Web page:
Two of our republican presidential candidates have put forth a comprehensive tax plan that would overhaul the American tax system: Mark Everson and Marco Rubio. Today I will cover Everson’s tax plan, and depending on homework load (part of the burden of being a young conservative), Rubio’s on either tomorrow of Friday.
Basically, the Everson plan would adopt a consumption tax, similar to the national retail sales tax that I have argued for in the past. This would take well over 150 million Americans off the income tax. While I would argue that the plan does not go far enough, because it leaves some still on the income tax, but I am glad to see that one of our Republican candidates has at least partially embraced the much fairer, more economically sound, consumption tax.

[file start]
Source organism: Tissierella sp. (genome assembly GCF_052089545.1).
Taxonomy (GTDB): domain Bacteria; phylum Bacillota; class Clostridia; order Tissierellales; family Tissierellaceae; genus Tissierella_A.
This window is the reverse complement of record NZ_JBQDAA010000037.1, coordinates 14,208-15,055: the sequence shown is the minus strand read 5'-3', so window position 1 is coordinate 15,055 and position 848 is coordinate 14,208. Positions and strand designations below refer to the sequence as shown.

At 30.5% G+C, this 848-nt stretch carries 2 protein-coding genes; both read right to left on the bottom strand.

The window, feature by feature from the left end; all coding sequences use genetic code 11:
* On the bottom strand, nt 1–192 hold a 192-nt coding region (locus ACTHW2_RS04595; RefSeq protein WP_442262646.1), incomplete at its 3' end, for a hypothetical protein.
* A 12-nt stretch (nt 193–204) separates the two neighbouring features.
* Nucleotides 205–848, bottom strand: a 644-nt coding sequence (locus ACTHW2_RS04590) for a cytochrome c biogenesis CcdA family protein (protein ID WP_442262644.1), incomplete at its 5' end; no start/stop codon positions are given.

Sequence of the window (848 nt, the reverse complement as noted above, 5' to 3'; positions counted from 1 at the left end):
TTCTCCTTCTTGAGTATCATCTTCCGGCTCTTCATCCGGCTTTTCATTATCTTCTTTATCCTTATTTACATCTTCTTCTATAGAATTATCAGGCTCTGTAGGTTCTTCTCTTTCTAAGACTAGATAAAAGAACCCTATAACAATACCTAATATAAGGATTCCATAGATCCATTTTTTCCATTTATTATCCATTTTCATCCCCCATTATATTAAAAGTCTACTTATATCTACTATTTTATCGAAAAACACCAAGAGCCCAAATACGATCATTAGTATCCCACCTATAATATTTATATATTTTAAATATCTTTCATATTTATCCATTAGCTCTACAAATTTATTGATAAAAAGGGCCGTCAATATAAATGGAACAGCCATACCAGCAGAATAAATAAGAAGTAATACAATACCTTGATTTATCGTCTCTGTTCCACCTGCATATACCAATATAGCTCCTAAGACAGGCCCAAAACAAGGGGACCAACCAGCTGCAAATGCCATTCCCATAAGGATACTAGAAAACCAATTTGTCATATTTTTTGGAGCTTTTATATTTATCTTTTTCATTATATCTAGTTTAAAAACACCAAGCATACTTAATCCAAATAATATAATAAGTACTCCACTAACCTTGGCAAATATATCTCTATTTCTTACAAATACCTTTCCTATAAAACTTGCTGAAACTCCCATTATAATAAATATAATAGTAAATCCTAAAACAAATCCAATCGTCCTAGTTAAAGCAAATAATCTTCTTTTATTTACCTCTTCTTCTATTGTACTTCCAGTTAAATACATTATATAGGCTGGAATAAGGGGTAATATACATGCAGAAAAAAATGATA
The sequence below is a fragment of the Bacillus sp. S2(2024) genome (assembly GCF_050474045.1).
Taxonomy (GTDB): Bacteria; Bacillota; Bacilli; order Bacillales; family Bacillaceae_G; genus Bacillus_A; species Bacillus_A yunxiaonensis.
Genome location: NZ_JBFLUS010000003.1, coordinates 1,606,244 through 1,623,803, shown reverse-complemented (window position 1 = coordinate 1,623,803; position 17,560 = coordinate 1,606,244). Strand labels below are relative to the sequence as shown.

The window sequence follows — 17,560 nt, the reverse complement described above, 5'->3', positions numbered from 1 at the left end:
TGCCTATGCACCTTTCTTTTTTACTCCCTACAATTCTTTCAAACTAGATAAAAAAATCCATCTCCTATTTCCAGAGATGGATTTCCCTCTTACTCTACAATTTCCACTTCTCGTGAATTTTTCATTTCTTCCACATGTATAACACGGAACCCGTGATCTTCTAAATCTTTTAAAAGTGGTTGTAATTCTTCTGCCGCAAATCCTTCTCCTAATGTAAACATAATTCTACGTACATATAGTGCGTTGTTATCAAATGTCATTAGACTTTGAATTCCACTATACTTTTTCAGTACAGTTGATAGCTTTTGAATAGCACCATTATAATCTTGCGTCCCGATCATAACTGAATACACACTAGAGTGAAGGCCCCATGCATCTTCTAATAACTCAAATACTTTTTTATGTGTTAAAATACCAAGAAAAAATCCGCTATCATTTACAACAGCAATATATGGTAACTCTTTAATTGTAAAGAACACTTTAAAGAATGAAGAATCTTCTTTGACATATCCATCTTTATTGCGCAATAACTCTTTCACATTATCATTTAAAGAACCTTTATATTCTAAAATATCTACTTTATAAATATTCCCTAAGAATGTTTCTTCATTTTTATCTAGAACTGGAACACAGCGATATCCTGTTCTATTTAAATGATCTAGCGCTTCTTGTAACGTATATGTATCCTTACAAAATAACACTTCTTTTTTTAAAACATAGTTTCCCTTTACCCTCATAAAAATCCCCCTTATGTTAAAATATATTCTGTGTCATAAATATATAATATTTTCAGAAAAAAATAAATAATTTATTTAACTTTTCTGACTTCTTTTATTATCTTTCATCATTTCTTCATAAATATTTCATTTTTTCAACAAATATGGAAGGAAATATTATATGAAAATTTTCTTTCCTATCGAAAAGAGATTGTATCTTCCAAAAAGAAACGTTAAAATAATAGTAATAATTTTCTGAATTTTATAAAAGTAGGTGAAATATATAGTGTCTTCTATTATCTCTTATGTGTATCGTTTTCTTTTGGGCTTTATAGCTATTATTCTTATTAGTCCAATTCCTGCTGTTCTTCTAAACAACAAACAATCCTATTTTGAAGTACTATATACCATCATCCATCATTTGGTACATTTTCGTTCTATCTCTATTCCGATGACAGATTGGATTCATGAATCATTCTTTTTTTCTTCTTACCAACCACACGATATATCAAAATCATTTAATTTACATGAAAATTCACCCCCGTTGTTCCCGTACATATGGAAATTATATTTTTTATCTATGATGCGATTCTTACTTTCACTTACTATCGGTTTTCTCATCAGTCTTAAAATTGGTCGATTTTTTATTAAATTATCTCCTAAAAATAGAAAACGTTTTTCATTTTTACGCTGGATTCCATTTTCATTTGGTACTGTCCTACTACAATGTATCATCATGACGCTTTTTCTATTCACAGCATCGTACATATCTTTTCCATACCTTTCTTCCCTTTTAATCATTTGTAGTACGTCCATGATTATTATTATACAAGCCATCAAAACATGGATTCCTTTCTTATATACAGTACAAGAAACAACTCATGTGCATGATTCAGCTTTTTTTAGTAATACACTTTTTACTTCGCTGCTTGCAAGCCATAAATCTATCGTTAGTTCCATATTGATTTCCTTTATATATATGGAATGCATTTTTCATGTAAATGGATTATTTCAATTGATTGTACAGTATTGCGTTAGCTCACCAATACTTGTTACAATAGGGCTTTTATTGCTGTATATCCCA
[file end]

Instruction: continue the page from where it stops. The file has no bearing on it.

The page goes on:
The Everson plan would also expand child tax credits, which would be very helpful to the American working family. He would also lower corporate tax rates, which I have argued for in the past.
A final part of the Everson plan that is a good idea is designed to ensure economic stability. He says that we should require every tax plan to last a minimum of ten years.
In conclusion, while Everson doesn’t go as far as I would with total removal of the Income tax, he does make several good points with his tax plan, and some of the other contenders (i.e. Cruz and Paul, who have yet to put forward a concrete tax plan) should give it a look.